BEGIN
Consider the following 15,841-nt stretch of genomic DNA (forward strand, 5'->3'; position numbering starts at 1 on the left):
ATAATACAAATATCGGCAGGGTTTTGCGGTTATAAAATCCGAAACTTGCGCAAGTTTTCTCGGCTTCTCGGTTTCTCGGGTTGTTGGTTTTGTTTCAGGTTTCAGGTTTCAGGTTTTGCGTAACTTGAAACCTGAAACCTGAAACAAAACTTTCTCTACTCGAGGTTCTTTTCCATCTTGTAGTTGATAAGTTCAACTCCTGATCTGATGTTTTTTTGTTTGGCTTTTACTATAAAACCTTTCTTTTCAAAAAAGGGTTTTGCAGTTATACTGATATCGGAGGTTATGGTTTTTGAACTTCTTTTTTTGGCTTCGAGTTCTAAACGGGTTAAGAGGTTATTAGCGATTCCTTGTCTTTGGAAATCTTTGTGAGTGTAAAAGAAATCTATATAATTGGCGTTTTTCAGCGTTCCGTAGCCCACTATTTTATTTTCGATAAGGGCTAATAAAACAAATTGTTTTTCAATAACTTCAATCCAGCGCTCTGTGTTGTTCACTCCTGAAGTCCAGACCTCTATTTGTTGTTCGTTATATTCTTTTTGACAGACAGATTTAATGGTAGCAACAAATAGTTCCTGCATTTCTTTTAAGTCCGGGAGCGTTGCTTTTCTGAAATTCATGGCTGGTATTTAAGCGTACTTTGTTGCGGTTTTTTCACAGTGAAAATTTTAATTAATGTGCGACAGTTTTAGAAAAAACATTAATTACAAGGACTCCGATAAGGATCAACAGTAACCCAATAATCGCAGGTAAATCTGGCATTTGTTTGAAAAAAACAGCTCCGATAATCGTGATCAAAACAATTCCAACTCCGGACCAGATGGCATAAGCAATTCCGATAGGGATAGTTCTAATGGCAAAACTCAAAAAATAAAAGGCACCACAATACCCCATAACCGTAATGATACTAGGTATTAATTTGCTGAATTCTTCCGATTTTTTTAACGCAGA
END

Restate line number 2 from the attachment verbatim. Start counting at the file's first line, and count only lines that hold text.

ATAATACAAATATCGGCAGGGTTTTGCGGTTATAAAATCCGAAACTTGCGCAAGTTTTCTCGGCTTCTCGGTTTCTCGGGTTGTTGGTTTTGTTTCAGGTTTCAGGTTTCAGGTTTTGCGTAACTTGAAACCTGAAACCTGAAACAAAACTTTCTCTACTCGAGGTTCTTTTCCATCTTGTAGTTGATAAGTTCAACTCCTGATCTGATGTTTTTTTGTTTGGCTTTTACTATAAAACCTTTCTTTTCAAAAAAGGGTTTTGCAGTTATACTGATATCGGAGGTTATGGTTTTTGAACTTCTTTTTTTGGCTTCGAGTTCTAAACGGGTTAAGAGGTTATTAGCGATTCCTTGTCTTTGGAAATCTTTGTGAGTGTAAAAGAAATCTATATAATTGGCGTTTTTCAGCGTTCCGTAGCCCACTATTTTATTTTCGATAAGGGCTAATAAAACAAATTGTTTTTCAATAACTTCAATCCAGCGCTCTGTGTTGTTCACTCCTGAAGTCCAGACCTCTATTTGTTGTTCGTTATATTCTTTTTGACAGACAGATTTAATGGTAGCAACAAATAGTTCCTGCATTTCTTTTAAGTCCGGGAGCGTTGCTTTTCTGAAATTCATGGCTGGTATTTAAGCGTACTTTGTTGCGGTTTTTTCACAGTGAAAATTTTAATTAATGTGCGACAGTTTTAGAAAAAACATTAATTACAAGGACTCCGATAAGGATCAACAGTAACCCAATAATCGCAGGTAAATCTGGCATTTGTTTGAAAAAAACAGCTCCGATAATCGTGATCAAAACAATTCCAACTCCGGACCAGATGGCATAAGCAATTCCGATAGGGATAGTTCTAATGGCAAAACTCAAAAAATAAAAGGCACCACAATACCCCATAACCGTAATGATACTAGGTATTAATTTGCTGAATTCTTCCGATTTTTTTAACGCAGA